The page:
- Note that syndicalism (syndicat being French for union), and in particular anarcho-syndicalism, is just as often referred to as being a method used by anarchists to further anarchist goals as it is a particular school of anarchist philosophy.
Lifestyles of the Rich & Famous
“Karl Marx is always approached as so many thoughts, so many words. But in this case, as for every other, there is a lurking question: What of real life? What connection is there between lived choices — one’s willful lifetime — and the presentation of one’s ideas?” ~ John Zerzan, ‘The Practical Marx’, Elements of Refusal (Second Edition), CAL Press/Paleo Editions, 1999
According to Mick, “very few of today’s self-styled anarchists identify as syndicalists. The predominant currents are various forms of lifestyle anarchism which in turn merge into “autonomism” and/or the masked Black Blocs with their terrorist-style antics”.
If this statement were intended to form part of an application for the job of tabloid media commentator, I would applaud Mick for his sound political instincts. Unfortunately, this statement is intended to form the beginnings of a serious critique of contemporary anarchism… and it really doesn’t get any better than this.
Predictably, Mick cites Murray Bookchin on ‘lifestylism’, Bookchin’s most sustained attack on this dread disease being Social Anarchism or Lifestyle Anarchism: An Unbridgeable Chasm. Originally published 12 years ago, Mick quotes a passage from the first segment of Murray’s tome, reproduced here in full:
In the traditionally individualist-liberal United States and Britain, the 1990s are awash in self-styled anarchists who — their flamboyant radical rhetoric aside — are cultivating a latter-day anarcho-individualism that I will call lifestyle anarchism. Its preoccupations with the ego and its uniqueness [a clumsy reference to Max Stirner‘s Der Einzige und sein Eigenthum (1844)] and its polymorphous concepts of resistance are steadily eroding the socialistic character of the libertarian tradition. No less than Marxism and other socialisms, anarchism can be profoundly influenced by the bourgeois environment it professes to oppose, with the result that the growing ‘inwardness’ and narcissism of the yuppie generation have left their mark upon many avowed radicals. Ad hoc adventurism, personal bravura, an aversion to theory oddly akin to the antirational biases of postmodernism, celebrations of theoretical incoherence (pluralism), a basically apolitical and anti-organizational commitment to imagination, desire, and ecstasy, and an intensely self-oriented enchantment of everyday life, reflect the toll that social reaction has taken on Euro-American anarchism over the past two decades.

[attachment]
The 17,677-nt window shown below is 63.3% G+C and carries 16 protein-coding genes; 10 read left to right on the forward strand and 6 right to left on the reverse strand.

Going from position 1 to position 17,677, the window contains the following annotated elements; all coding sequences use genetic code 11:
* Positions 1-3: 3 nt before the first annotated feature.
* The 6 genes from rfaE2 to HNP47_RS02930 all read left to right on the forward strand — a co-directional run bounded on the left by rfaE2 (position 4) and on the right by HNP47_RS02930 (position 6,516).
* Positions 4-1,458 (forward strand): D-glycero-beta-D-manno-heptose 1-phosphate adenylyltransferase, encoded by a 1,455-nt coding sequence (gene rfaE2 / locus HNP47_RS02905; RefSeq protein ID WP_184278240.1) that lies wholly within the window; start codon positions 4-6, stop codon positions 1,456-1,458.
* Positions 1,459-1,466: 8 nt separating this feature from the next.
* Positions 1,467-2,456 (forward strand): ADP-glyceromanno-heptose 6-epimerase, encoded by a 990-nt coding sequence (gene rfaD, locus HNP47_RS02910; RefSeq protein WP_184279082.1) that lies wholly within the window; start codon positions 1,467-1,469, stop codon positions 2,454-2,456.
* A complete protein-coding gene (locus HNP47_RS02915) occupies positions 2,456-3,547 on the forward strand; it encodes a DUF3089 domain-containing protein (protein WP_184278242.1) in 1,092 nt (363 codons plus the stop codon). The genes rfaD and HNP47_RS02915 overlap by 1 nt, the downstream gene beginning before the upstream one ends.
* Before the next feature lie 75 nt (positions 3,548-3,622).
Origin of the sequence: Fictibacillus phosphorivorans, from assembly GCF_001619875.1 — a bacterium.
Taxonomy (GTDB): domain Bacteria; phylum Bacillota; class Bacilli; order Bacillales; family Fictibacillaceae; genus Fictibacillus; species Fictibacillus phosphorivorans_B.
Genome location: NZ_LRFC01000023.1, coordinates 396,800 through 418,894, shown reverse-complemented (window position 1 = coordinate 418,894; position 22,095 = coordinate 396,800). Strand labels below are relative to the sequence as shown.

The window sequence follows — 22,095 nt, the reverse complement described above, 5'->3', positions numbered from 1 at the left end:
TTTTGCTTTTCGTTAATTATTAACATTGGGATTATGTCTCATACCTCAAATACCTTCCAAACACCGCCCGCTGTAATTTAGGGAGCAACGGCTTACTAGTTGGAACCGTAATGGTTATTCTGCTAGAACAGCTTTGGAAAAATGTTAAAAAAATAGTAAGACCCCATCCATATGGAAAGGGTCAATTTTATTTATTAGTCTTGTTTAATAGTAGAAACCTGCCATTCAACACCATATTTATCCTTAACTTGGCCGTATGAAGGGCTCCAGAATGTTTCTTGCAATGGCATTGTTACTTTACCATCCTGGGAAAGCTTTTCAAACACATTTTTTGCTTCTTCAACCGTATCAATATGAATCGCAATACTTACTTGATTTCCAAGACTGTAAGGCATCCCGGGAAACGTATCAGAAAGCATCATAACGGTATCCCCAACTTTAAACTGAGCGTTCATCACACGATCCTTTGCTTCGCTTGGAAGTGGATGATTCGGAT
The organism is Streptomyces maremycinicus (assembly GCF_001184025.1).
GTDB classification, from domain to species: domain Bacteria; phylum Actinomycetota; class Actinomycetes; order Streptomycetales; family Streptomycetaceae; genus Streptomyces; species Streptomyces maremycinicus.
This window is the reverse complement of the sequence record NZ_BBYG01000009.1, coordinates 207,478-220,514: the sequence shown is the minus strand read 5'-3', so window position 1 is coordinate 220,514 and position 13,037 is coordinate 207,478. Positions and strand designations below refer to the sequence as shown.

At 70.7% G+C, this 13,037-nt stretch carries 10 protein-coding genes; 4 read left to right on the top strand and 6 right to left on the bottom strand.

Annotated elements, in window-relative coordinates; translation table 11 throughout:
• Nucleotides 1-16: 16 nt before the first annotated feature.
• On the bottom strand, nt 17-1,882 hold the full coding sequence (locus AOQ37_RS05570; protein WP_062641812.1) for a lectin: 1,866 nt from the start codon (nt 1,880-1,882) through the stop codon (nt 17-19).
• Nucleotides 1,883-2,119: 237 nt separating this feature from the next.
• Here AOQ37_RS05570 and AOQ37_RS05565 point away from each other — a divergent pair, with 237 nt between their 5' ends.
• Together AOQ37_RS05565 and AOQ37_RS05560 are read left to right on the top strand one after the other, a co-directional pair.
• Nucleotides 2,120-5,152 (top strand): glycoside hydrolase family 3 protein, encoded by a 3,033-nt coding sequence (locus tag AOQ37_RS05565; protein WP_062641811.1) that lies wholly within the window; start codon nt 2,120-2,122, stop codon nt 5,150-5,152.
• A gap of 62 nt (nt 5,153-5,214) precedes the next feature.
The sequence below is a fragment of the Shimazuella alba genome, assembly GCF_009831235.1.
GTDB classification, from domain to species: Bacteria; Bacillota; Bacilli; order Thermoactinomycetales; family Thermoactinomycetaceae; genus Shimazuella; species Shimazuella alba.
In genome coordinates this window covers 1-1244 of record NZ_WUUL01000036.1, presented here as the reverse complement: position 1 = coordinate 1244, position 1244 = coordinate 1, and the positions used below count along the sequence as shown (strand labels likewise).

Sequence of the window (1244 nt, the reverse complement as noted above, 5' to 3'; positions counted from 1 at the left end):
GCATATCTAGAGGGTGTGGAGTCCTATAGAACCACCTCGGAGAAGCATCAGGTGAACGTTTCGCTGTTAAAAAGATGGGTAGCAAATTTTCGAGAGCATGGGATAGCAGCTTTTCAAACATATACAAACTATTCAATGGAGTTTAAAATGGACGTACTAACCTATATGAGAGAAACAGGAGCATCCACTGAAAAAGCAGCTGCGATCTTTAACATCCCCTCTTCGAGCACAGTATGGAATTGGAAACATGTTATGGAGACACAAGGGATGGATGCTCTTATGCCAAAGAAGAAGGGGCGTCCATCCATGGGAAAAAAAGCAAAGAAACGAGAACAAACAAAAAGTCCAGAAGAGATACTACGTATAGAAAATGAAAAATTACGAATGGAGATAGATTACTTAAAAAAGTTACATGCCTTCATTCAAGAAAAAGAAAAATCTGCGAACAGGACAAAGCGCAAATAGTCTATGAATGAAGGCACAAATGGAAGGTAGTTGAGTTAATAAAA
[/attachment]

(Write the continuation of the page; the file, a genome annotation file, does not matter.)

Bookchin’s diatribes on this strange beast called lifestyle anarchism have been dissected by Bob Black, among others, and I’ve no desire to do so again here. In any case, whatever their merits, Mick merely uses Bookchin to bash ‘anarchists’ over the head with, and this passage does little, if anything, to support Mick’s argument. Thus on the supposed influence of ‘lifestyle anarchism’ on the (Australian) environmental movement, Mick claims:
- Some environmental activists have been influenced by this approach, combining individual lifestyle politics with efforts to “create living alternatives to our present ways”. Hence the emphasis on “affinity groups” (usually just another name for friendship circles), consensus, squatting, hostility to driving cars, not eating at McDonalds, veganism etc.
Aside from reflecting Mick and his party’s frustration at its exceedingly limited and continuing inability to recruit from this milieu, what we are presented with here is in a fact a parody of the critique of consumerism and industrialism, as well as the history of the modern environmental movement in Australia; its origins, influences, organisational forms and practices. Affinity groups, for example, have their origins among Spanish anarchist-communists of the late nineteenth century; consensus decision-making, on the other hand, is one of a number of organisational forms employed by environmentalists (one which, notably, has its origins outside of anarchism); squatting is a global practice of the poors, with only a tangential relationship to contemporary Australian environmentalism; ‘hostility to driving cars’ might be more sensibly read as a critique of the dominance of private transportation over urban and rural environments, industry, and planning; and the most notorious campaign against McDonald’s was led by two anarchists, Helen Steel, a former gardener, and Dave Morris, a former postal worker, a campaign which, moreover, focused on a whole range of vital issues, ranging from diet and nutrition, to advertising and propaganda, animal welfare and environmental preservation, to employment conditions and workers’ rights.
From an anarchist perspective, a better question would be to ask ‘what are the ways in which you-and-I may live, love, hate and struggle in order to lead the life and to bring about the kind of society that you-and-I desire’? The distinction that Mick makes between “how we live our lives [and] the best means of winning a struggle”, in other words, is a false dichotomy, one which “challenges no aspect of [a] repressive and exploitative society”, but rather reinforces the seperation between means and ends, and hopelessly confuses the nature of prefigurative politics.